54. Topical Vitamin C for Acne: How much? How often?
Did you know that acne is the most common skin condition in the United States affecting as many as 50 million Americans each year? If you’re one of those 50 million, it doesn’t matter whether your breakouts occur occasionally or if it seems to be a constant frustration; there are safe and natural ways to treat current breakouts while preventing future ones. Clear and healthy-looking skin is possible no matter your age or skin care history. In this article, we’ll explore the safety and efficacy of using a vitamin C serum for acne.
What Causes Acne?
Mention acne and most people think of teenagers, but that isn’t always the case. Acne also affects 25% of the adult male population and up to 50% of the adult female population. Many theories have been presented as to the root cause of acne including poor diet and poor hygiene. While these may affect a person’s overall health and appearance, they are not the main contributing factors to acne breakouts in teens or adults.
The four main culprits behind acne breakouts are bacteria, inflammation, excess oil production, and hair follicles and pores that become clogged with oil and dead skin cells. Hair follicles are connected to oil glands, making it easy to become inflamed or infected with bacteria resulting in raised red spots with a white center commonly known as whiteheads, pimples or “zits.” Blackheads appear when open pores become clogged with oil and bacteria, turning brown when exposed to the air.
Okay, so we know that oil and bacteria lead to inflammation and clogged pores and hair follicles, and that process results in what we commonly refer to as acne. But what are the triggers that cause the oil production and inflammation in the first place? While we noted that diet may not directly cause acne breakouts, a poor diet won’t improve acne either and may act as a trigger. It’s best to consume a diet filled with fresh fruits and vegetables, limited lean meats and healthy oils, while eliminating processed foods.
Stress may not directly cause acne either, but it may make it worse. It seems the two most notable triggers are hormones and medications. You may want to discuss other possibilities with your doctor if you take medications that contain testosterone, lithium or corticosteroids as they have been connected to acne breakouts. Hormonal changes in adolescents stimulate the oil glands to produce more sebum, enabling acne, and similar hormonal changes in midlife can affect men and women as well.
How Topical Vitamin C Works
Your skin is composed of three layers: the epidermal or top layer that we see, the dermal layer just below the surface of the epidermis, and the subcutaneous layer below the dermis that exists in the form of fatty tissue that supports the top layers. Skincare products containing L-ascorbic acid, the most readily absorbable form of topical vitamin C, work deep into the skin’s layers to promote health and healing from the inside out.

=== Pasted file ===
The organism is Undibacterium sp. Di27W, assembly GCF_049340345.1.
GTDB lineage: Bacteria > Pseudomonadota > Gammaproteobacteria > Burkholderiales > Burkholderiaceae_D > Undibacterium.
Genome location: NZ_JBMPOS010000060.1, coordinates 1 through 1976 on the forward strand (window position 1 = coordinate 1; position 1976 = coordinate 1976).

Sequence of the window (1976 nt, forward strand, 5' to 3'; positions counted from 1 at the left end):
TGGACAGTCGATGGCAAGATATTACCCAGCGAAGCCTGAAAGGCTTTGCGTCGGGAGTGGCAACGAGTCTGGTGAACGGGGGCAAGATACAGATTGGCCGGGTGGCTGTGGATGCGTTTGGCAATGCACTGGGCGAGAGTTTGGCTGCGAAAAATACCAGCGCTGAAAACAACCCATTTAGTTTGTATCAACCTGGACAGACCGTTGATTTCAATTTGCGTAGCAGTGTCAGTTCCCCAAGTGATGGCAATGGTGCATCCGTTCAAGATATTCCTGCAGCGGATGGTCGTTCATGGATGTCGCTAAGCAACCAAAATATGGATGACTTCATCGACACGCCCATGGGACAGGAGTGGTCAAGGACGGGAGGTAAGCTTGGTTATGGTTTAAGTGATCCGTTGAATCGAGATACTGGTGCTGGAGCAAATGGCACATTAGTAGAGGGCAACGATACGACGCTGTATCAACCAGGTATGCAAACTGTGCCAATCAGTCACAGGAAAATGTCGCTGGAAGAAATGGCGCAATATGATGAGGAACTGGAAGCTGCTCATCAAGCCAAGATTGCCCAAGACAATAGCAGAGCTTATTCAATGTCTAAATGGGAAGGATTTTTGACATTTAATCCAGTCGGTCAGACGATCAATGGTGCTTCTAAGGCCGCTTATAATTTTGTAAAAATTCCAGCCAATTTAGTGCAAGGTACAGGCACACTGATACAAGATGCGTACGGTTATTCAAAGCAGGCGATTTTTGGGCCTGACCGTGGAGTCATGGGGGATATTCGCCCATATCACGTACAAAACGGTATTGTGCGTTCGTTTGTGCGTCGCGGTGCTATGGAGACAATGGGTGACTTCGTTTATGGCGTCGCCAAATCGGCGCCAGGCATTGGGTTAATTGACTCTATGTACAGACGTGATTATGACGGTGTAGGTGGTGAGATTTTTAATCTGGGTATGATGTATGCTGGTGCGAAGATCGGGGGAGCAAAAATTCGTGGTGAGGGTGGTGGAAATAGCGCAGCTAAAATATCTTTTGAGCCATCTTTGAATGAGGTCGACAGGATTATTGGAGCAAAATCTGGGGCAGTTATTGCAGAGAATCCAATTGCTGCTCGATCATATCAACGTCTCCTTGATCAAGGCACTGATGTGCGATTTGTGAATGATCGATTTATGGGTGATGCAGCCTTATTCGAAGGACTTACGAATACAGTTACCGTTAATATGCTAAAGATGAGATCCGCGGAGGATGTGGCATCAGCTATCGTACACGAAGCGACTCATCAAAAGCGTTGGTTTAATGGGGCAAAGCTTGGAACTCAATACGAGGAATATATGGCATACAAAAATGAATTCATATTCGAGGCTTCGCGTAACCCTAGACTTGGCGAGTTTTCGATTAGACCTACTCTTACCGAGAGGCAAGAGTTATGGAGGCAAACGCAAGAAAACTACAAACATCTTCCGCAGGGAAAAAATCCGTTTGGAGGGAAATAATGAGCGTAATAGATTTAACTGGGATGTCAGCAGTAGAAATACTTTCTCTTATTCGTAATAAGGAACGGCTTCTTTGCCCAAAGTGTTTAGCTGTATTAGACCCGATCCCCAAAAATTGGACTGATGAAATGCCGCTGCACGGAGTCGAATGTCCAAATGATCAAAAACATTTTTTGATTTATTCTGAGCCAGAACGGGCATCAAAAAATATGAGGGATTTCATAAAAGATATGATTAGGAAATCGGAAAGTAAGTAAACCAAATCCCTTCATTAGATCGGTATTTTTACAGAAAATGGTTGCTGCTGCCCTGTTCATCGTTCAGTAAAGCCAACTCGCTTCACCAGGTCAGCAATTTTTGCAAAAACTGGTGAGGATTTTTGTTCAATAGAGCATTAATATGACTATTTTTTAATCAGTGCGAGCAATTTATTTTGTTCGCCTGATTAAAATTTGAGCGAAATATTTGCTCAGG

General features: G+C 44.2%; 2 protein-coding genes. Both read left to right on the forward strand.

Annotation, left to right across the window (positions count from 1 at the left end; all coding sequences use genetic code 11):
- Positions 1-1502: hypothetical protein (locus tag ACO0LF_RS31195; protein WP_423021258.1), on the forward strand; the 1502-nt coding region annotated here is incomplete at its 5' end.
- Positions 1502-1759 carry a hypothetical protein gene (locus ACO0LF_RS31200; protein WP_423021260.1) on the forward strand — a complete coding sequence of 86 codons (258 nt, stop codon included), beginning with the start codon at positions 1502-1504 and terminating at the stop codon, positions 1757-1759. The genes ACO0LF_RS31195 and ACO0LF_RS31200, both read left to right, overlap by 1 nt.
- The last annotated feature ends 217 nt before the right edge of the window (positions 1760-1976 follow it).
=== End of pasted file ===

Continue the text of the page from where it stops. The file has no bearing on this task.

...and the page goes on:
We know that vitamin C is a powerful antioxidant that works to neutralize free radicals and keep our bodies healthy. When topical vitamin C is applied consistently in the morning and evening, our skin can reap those benefits directly where needed. Because the antioxidant is well-absorbed, you will also reap the rewards of reduced inflammation, increased collagen production, a more even skin tone, fewer lines and wrinkles, increased hydration, and an overall more vibrant appearance.
Benefits of Using a Vitamin C Serum for Acne
While the benefits of using a vitamin C serum for acne are many, we’re focusing on the main three:
A topical 10% vitamin C serum can penetrate the skin layers to promote healing from the inside out. When your skin holds ample amounts of this powerful antioxidant from consistent daily application of topical vitamin C adding to the “reservoir effect,” collagen production is increased, dead skin cells are sloughed off faster and new cells move to the surface sooner. All of this results in faster healing and a clearer complexion and could possibly even reduce the appearance of acne scars.
A hallmark of acne breakouts is inflammation causing redness and swelling. As an antioxidant, topical vitamin C works to calm the redness and swelling to reduce inflammation.
Unfortunately, healing from past breakouts can result in hyperpigmentation, red or dark spots. Melanin is the pigment responsible for the darkness of your skin. Topical vitamin C works to inhibit the production of the enzyme tyrosinase which is responsible for melanin production. The ability to reduce melanin production combined with the benefits of accelerated healing can lead to a noticeable reduction in hyperpigmentation resulting in a clearer complexion.
By using a topical vitamin C regimen just twice a day for 60-90 days, applying 10% serum and moisturizer to affected areas – sparingly but consistently – you will give your skin the optimal nutrients needed to reduce new acne breakouts and possibly improve appearance from past ones. Try topical vitamin C today for better overall skin health.
Contact us here for questions or comments.